Inside a B of A Short Sale: A Trail By Any Other Name

Quick … what’s your street address? Humor me and say it out loud.

Now, do you live on a Street or a St, an Avenue or an Ave, a Drive or a Dr, a Lane or a Ln? I’m pretty sure you’ll say the former, unless of course you’re addressing something in which case you’ll use the latter in an effort to make the US Postal Service happy.

Essentially, the actual word and the abbreviation are interchangeable; they are one and the same without question.

Unless …

Bank of America’s short sale department has many quirks. No bank spends as much time communicating the latest changes to the process (probably because no bank spends as much time changing the process) and no bank spends as much time providing time frames that often go out the window for one reason or another.

This morning, I received notice that we needed to use B of A’s “new” third party authorization rather than the “old” form. Little has changed between the two forms, mind you, except for a logo and the decision to move non-licensed folks to their own section of the form. But when it comes to B of A, it’s best never to ask why something is what it is and instead just go along with it.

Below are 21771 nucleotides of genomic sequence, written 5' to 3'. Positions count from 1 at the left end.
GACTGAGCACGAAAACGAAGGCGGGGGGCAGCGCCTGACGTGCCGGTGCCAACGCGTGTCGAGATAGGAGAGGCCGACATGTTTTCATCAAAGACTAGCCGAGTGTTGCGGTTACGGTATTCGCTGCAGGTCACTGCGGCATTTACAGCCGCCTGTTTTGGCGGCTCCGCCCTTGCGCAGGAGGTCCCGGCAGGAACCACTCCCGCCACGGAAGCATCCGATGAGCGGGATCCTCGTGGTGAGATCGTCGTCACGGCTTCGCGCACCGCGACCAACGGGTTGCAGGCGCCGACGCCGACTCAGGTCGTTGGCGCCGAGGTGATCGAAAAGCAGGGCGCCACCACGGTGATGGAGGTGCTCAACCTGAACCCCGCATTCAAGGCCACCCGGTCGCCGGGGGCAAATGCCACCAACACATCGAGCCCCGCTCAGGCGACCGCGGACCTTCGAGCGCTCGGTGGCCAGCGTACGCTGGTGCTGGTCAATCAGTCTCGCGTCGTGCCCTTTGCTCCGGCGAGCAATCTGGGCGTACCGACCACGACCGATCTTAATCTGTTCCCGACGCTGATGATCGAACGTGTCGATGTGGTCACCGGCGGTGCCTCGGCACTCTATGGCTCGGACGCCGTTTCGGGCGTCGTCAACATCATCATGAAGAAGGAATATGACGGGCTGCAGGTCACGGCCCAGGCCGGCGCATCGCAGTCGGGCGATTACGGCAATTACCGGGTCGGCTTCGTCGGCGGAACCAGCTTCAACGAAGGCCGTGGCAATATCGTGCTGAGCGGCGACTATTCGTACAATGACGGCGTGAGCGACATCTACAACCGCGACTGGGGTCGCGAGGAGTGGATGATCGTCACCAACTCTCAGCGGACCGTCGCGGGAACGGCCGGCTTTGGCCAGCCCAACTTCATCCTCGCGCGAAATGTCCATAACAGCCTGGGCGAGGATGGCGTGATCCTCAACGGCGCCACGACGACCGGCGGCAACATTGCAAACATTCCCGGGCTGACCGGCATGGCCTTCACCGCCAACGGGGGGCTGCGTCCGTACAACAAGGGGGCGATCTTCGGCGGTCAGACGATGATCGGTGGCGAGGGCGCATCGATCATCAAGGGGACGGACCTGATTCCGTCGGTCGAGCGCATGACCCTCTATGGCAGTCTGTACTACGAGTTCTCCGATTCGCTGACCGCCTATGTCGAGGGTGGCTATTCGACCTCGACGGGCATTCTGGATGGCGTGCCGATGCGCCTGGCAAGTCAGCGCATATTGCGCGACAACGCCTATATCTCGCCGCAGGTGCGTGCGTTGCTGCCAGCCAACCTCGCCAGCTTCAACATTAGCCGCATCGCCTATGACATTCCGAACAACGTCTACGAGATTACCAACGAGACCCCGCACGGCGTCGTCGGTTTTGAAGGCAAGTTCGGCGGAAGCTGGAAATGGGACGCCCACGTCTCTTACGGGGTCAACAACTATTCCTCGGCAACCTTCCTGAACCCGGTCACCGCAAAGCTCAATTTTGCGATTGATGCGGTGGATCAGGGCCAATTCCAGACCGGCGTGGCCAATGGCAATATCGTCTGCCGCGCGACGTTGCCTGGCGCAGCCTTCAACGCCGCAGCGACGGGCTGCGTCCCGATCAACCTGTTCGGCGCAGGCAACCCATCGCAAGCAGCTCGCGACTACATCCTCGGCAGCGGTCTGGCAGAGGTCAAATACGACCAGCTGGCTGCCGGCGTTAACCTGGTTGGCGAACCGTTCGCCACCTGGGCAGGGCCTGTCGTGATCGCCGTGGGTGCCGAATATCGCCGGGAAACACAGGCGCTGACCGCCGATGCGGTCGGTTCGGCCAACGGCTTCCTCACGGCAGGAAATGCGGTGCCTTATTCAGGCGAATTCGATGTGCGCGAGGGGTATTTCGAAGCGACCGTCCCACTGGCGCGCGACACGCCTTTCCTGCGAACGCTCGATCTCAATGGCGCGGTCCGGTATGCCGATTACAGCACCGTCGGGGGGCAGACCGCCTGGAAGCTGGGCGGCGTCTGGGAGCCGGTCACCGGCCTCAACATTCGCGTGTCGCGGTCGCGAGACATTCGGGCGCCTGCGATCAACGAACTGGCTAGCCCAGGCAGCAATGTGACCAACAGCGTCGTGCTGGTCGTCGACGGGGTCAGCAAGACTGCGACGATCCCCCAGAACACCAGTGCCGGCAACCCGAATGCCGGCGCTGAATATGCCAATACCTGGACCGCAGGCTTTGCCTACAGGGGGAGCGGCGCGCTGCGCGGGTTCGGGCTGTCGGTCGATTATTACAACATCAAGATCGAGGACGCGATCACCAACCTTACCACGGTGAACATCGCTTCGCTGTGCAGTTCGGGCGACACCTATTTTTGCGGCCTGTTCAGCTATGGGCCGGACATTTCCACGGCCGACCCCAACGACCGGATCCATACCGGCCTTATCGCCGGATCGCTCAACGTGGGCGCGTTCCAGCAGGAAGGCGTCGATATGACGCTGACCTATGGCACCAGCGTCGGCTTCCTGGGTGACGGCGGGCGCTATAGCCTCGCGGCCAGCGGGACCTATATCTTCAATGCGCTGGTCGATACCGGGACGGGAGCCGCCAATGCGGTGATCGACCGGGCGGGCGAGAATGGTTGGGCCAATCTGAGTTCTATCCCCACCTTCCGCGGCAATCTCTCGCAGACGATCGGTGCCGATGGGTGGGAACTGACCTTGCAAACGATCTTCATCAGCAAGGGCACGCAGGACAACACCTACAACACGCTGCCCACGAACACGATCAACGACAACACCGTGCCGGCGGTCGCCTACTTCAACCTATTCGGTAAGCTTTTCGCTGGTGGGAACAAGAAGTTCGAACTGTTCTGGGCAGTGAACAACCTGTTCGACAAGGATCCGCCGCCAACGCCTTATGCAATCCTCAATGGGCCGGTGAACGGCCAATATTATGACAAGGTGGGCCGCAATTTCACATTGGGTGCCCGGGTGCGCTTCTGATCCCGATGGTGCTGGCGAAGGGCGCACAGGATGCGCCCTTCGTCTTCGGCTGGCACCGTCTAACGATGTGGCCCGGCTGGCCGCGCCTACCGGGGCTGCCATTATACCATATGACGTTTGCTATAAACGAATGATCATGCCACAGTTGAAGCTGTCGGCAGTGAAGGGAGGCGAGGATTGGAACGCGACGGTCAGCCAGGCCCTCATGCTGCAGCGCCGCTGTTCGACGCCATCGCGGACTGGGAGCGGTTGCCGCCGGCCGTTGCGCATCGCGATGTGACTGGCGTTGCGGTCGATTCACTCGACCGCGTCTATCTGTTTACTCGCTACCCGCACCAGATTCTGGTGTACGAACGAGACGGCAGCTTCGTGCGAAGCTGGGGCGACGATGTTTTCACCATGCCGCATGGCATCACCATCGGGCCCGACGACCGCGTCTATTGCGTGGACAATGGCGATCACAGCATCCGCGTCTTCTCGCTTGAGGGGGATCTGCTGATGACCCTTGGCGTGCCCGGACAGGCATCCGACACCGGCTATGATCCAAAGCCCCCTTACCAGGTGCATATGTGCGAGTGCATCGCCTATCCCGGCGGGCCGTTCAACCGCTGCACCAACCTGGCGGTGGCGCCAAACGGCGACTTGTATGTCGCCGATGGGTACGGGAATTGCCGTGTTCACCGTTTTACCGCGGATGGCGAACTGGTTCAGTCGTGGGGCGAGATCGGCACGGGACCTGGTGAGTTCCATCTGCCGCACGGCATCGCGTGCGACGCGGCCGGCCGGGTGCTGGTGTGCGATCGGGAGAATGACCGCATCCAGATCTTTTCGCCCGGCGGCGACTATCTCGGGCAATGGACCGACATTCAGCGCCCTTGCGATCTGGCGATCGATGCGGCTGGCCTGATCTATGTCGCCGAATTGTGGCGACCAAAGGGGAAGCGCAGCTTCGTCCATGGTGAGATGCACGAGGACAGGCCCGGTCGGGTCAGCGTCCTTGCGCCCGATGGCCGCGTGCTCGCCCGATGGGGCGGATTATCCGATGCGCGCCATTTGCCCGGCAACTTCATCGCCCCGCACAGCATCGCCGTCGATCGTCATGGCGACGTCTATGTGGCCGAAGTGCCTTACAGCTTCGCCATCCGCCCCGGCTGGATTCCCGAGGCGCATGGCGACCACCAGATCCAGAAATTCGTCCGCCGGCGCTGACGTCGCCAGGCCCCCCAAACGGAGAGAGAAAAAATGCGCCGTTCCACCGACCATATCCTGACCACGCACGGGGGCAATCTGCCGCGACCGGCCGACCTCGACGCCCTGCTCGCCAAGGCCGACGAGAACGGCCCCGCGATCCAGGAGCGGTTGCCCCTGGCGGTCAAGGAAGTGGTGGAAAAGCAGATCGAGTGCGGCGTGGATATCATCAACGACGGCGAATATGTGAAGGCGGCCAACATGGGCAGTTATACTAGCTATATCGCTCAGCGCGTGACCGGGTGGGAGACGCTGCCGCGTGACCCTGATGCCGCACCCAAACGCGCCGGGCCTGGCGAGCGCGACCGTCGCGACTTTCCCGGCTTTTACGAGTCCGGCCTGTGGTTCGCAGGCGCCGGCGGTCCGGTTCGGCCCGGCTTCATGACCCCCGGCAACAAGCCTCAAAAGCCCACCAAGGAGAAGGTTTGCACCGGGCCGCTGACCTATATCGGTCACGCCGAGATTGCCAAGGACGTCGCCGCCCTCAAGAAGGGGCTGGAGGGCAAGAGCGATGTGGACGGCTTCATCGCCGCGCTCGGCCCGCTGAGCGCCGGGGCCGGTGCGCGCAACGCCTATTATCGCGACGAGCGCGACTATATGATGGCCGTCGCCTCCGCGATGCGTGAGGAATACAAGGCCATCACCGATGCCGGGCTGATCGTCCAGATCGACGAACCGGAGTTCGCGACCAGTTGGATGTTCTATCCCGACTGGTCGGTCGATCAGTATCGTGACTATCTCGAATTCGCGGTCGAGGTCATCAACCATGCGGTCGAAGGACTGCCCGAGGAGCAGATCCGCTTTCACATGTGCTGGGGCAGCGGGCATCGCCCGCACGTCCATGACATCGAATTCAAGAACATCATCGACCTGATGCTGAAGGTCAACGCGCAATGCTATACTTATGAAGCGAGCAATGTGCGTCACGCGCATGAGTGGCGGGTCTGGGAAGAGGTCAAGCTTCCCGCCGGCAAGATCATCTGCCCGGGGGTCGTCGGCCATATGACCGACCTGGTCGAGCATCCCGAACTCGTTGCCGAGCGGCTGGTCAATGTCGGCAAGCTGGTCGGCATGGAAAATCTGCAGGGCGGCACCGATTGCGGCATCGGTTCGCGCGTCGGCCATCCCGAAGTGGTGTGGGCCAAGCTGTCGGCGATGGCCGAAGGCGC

Which is why there’s little reason to try and explain to the peeps at B of A that Trl is an abbreviation for Trail (though, for the sake of the two letters, it seems like we could have skipped this abbreviation all together.) So today will be spent re-doing an offer and other paperwork where the address was written in as “Trail” because B of A, in its system, insists the address ends in “Trl.”

Rather than being interchangeable, the use of the full street name is resulting in B of A declaring the address to be incorrect on everything.


Now, if you get the sense I’m all perturbed about this then you clearly can’t see the smirk on my face. Much like the Apollo missions, where a glitch of some sort or another was guaranteed with every mission, in each B of A short sale there are going to be silly issues like this, primarily in the paperwork accumulation phase. It’s just part of the territory. And so all one can do is sit back, smile, and play the game with these fine folks.

Fortunately, through this all, I’ve got the help of a dedicated short sale department at a local title company to help make sure all stays on track. Administrative support and a coherent system is mandatory for listing short sales – even if adding to my overhead by paying them myself isn’t.

Farewell for now, at least until we find the next glitch …

Photo credit: Moonlightbulb via Flickr Creative Commons

Jonathan Dalton

Jonathan Dalton is a 40-plus-year resident of the Valley and has been helping folks buy and sell homes since 2004. He can be reached at 602-502-9693 or info at

1 Comment

  • Teresa Boardman 5 years ago

    yah I was on the last step of getting a short sale approved when the new form arrived on the scene.  those folks take their forms and their rules very seriously.  if they did not they would be able to approve short sales more quickly and we can’t have that now can we?

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